MEDITATION TIP —St. Mary, Mother of God, January 1, 2023

“Mary kept all these events in her heart and pondered over them.” (Luke 2:19)

 Mary is the Mother of God, but at the same time, she is a human being just like us. Just as we face the inexplicable and unreasonable in our lives, Mary faced the same trials as we do. The words that epitomized Mary’s life were, “Mary kept all these events in her heart and pondered over them.” “These events” refer to the life of Jesus. In the Catholic Church, there is the traditional devotion of the Rosary. The Rosary is not a prayer of praise to Mary, but a prayer of contemplation of the life of Jesus with Mary. If so, we could say that Mary’s life itself was a rosary, as she was always contemplating Jesus.

 One day in the temple, after the old man Simeon blessed the infant, he said to Mary, “See, this child is destined for the fall and rising of many in Israel, and as a sign to receive opposition — you yourself will have your heart pierced by a sword — that the thoughts that are in the hearts of many may be revealed.” (Luke 2:34-35). Mary must have been pondering these words. Eventually, these words became reality with the death of Jesus on the cross. But Mary’s true tenderness, which shines eternally, was born out of this great sorrow and trial, rather than innate.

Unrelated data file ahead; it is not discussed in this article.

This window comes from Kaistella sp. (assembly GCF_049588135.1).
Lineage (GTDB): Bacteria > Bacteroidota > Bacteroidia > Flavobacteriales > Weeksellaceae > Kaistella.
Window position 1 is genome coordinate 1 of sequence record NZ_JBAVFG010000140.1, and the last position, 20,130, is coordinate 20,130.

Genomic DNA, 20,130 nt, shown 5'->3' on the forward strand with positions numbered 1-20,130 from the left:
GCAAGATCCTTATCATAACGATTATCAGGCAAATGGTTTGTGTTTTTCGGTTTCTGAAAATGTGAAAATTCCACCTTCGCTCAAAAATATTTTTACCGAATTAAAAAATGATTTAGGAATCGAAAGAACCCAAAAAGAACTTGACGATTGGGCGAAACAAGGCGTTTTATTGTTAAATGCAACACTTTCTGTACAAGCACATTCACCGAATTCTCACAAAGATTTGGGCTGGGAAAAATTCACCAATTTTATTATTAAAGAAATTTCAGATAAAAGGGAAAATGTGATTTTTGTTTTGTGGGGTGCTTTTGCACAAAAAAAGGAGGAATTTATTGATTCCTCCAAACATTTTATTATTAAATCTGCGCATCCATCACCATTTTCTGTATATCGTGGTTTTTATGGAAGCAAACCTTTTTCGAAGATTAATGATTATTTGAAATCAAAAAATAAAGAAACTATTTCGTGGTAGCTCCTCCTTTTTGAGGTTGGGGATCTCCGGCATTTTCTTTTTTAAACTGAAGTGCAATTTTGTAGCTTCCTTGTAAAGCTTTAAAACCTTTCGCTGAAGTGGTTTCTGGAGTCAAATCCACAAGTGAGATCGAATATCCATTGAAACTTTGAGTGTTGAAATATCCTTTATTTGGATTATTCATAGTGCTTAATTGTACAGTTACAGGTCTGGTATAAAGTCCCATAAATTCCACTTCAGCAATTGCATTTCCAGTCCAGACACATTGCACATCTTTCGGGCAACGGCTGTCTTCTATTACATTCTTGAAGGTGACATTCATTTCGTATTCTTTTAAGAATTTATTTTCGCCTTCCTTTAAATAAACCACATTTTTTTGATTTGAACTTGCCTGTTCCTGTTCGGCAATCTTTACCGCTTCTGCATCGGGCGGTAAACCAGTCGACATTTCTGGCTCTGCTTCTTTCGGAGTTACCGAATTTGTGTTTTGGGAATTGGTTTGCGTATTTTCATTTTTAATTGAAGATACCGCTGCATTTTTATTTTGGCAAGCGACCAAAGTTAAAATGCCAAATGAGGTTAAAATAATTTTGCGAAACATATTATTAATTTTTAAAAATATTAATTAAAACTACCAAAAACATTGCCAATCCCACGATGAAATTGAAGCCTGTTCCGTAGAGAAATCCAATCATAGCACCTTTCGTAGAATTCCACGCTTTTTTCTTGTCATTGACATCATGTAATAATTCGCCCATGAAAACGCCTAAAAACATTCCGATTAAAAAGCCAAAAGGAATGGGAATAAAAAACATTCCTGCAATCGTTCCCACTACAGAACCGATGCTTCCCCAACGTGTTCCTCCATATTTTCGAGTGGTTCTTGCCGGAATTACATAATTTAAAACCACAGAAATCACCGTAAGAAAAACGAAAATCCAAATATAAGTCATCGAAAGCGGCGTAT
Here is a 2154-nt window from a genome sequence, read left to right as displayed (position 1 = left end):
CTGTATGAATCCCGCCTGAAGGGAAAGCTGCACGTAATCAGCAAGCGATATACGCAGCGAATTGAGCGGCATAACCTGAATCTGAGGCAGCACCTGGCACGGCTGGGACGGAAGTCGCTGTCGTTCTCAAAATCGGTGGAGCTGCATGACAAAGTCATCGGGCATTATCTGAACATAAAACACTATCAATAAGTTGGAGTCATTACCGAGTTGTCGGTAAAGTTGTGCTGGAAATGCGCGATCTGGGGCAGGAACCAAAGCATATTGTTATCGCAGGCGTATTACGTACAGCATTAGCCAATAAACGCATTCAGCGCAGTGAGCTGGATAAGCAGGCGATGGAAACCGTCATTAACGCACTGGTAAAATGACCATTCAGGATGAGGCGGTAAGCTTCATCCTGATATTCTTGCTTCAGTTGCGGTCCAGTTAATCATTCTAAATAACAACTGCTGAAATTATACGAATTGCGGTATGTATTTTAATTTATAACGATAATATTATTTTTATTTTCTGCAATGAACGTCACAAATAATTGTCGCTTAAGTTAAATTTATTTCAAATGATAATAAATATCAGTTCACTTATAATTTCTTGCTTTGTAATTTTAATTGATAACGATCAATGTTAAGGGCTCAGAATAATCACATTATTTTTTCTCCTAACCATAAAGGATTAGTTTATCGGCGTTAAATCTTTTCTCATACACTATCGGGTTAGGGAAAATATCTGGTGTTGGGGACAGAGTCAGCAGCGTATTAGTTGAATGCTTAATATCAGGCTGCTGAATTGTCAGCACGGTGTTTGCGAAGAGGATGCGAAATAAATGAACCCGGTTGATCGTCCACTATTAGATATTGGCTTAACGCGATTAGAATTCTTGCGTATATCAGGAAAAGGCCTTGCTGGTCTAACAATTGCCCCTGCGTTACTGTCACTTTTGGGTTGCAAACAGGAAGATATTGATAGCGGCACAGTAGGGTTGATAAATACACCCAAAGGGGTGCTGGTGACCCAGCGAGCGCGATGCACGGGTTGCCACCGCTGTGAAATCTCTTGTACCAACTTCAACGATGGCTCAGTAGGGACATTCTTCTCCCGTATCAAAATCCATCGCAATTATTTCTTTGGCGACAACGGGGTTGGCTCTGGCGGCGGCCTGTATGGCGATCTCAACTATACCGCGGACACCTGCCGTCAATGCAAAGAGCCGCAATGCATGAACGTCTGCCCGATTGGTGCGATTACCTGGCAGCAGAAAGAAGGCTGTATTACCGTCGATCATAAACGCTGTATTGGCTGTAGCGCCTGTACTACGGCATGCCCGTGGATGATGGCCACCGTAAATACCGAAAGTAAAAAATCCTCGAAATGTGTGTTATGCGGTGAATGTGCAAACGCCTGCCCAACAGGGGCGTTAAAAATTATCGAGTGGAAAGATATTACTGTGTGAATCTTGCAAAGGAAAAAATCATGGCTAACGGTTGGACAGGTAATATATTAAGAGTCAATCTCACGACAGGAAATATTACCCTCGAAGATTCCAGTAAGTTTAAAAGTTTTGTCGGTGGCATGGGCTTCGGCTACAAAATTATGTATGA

A man, who was predeceased by his beloved wife and children, expressed Mary’s feelings in these words. “I have shed many tears for each of my loved ones I have lost. It is hard on those who are left behind. But the more tears I shed, the closer I got to heaven. Every time I have lost one of my loved ones, heaven has come closer. This is the privilege of those who have lost many loved ones. The more tears I shed, the easier it is to face my own death. Heaven is very close to me now.”

 There are people who become kinder through hardship, and there are people whose humanity is distorted by the same hardship. Even the same hardship can change the way we live, depending on how we face it. It is up to us to choose whether to live a life of lifelong complaint, placing the responsibility for hardship on others, or whether to find meaning in hardship, develop love, gratitude, and compassion from it, and live a mature life.

 I myself have come into contact with many people and have been deeply impressed by them. I have noticed that people who can smile softly and kindly have actually experienced many trials and losses. Such people have never regretted their past sufferings, but have found meaning and value in them. At the same time, such people also know the art of ending their life’s journey with a deep sense of gratitude and satisfaction.

 In the song “Okuru Kotoba” by Kaientai, there is a line that goes as follows:

 ♪ “It is better to cry until one’s tears dry up than to hold back one’s grief and smile. The more sorrow one feels, the kinder one can be to others.”♪

      (Father Akabae)